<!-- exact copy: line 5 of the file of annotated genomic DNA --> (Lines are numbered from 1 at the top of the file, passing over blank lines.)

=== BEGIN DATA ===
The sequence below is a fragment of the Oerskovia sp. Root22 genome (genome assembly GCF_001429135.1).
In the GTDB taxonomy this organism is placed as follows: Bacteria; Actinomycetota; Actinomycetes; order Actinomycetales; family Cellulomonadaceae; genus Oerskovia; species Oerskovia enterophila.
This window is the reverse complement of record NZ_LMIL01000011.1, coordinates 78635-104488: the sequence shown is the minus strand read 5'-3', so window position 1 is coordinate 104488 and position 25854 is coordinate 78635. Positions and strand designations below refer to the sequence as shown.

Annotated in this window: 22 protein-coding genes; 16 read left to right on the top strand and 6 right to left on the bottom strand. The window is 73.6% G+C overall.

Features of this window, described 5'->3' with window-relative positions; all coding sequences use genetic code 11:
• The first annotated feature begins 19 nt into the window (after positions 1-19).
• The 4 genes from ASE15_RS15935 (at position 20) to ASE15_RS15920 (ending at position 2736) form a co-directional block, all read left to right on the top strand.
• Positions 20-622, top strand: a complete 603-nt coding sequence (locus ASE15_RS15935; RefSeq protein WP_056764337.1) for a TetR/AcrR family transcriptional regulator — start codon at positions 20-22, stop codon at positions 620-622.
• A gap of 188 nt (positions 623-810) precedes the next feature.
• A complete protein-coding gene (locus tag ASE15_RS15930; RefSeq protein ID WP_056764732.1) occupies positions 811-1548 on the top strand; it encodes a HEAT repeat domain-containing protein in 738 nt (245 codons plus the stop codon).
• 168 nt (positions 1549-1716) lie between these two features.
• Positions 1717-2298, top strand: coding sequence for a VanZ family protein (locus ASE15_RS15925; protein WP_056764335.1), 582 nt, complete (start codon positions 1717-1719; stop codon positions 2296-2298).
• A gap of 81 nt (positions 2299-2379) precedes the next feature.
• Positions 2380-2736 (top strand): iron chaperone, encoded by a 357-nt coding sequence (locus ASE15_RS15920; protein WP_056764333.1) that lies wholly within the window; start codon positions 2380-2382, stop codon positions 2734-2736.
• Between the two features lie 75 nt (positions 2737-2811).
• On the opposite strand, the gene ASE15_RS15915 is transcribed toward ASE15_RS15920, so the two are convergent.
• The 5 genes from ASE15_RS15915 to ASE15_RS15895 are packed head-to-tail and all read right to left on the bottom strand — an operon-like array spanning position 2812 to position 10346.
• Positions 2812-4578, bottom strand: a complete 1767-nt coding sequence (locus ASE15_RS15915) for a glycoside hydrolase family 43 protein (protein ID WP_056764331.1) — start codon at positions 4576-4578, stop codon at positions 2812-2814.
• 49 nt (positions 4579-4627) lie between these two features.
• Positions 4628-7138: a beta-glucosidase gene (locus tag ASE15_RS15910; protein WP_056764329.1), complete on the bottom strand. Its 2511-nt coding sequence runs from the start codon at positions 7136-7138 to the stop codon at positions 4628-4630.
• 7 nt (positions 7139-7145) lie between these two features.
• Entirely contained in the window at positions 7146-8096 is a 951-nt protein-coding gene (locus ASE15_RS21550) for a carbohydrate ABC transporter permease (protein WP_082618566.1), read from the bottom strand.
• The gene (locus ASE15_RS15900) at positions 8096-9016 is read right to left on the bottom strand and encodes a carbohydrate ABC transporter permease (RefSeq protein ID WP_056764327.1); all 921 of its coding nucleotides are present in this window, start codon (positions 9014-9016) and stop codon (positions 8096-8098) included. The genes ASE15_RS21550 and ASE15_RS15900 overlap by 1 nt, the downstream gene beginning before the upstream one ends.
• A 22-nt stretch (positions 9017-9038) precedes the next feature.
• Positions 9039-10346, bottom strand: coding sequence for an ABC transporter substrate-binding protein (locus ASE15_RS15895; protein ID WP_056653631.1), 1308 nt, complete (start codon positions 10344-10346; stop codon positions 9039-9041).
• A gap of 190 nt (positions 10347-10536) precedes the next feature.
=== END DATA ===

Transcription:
Features of this window, described 5'->3' with window-relative positions; all coding sequences use genetic code 11: